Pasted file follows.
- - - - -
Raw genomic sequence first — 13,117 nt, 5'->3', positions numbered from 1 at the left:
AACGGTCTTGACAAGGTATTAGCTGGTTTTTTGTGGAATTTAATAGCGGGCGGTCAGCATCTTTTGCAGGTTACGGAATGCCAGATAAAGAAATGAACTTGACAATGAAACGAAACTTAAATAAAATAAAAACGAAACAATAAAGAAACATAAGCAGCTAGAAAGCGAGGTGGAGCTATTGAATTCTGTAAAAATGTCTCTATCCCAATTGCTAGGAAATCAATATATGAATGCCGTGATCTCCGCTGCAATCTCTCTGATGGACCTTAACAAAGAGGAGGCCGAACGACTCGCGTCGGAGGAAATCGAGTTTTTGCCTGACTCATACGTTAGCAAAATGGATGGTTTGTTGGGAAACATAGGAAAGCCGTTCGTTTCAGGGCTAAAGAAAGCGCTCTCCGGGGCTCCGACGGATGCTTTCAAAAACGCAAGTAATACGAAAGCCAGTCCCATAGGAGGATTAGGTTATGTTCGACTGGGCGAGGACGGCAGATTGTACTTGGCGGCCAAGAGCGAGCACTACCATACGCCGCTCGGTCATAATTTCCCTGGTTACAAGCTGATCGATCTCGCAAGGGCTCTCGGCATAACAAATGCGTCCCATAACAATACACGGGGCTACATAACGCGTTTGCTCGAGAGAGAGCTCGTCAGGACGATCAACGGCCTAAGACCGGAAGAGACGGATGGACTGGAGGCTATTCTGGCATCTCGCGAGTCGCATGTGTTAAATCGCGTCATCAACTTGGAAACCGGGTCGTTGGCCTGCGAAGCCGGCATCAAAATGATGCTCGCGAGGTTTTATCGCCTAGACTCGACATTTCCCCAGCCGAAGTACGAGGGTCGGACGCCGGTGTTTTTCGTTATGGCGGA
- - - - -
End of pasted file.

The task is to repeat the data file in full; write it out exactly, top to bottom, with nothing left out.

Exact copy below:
Raw genomic sequence first — 13,117 nt, 5'->3', positions numbered from 1 at the left:
AACGGTCTTGACAAGGTATTAGCTGGTTTTTTGTGGAATTTAATAGCGGGCGGTCAGCATCTTTTGCAGGTTACGGAATGCCAGATAAAGAAATGAACTTGACAATGAAACGAAACTTAAATAAAATAAAAACGAAACAATAAAGAAACATAAGCAGCTAGAAAGCGAGGTGGAGCTATTGAATTCTGTAAAAATGTCTCTATCCCAATTGCTAGGAAATCAATATATGAATGCCGTGATCTCCGCTGCAATCTCTCTGATGGACCTTAACAAAGAGGAGGCCGAACGACTCGCGTCGGAGGAAATCGAGTTTTTGCCTGACTCATACGTTAGCAAAATGGATGGTTTGTTGGGAAACATAGGAAAGCCGTTCGTTTCAGGGCTAAAGAAAGCGCTCTCCGGGGCTCCGACGGATGCTTTCAAAAACGCAAGTAATACGAAAGCCAGTCCCATAGGAGGATTAGGTTATGTTCGACTGGGCGAGGACGGCAGATTGTACTTGGCGGCCAAGAGCGAGCACTACCATACGCCGCTCGGTCATAATTTCCCTGGTTACAAGCTGATCGATCTCGCAAGGGCTCTCGGCATAACAAATGCGTCCCATAACAATACACGGGGCTACATAACGCGTTTGCTCGAGAGAGAGCTCGTCAGGACGATCAACGGCCTAAGACCGGAAGAGACGGATGGACTGGAGGCTATTCTGGCATCTCGCGAGTCGCATGTGTTAAATCGCGTCATCAACTTGGAAACCGGGTCGTTGGCCTGCGAAGCCGGCATCAAAATGATGCTCGCGAGGTTTTATCGCCTAGACTCGACATTTCCCCAGCCGAAGTACGAGGGTCGGACGCCGGTGTTTTTCGTTATGGCGGA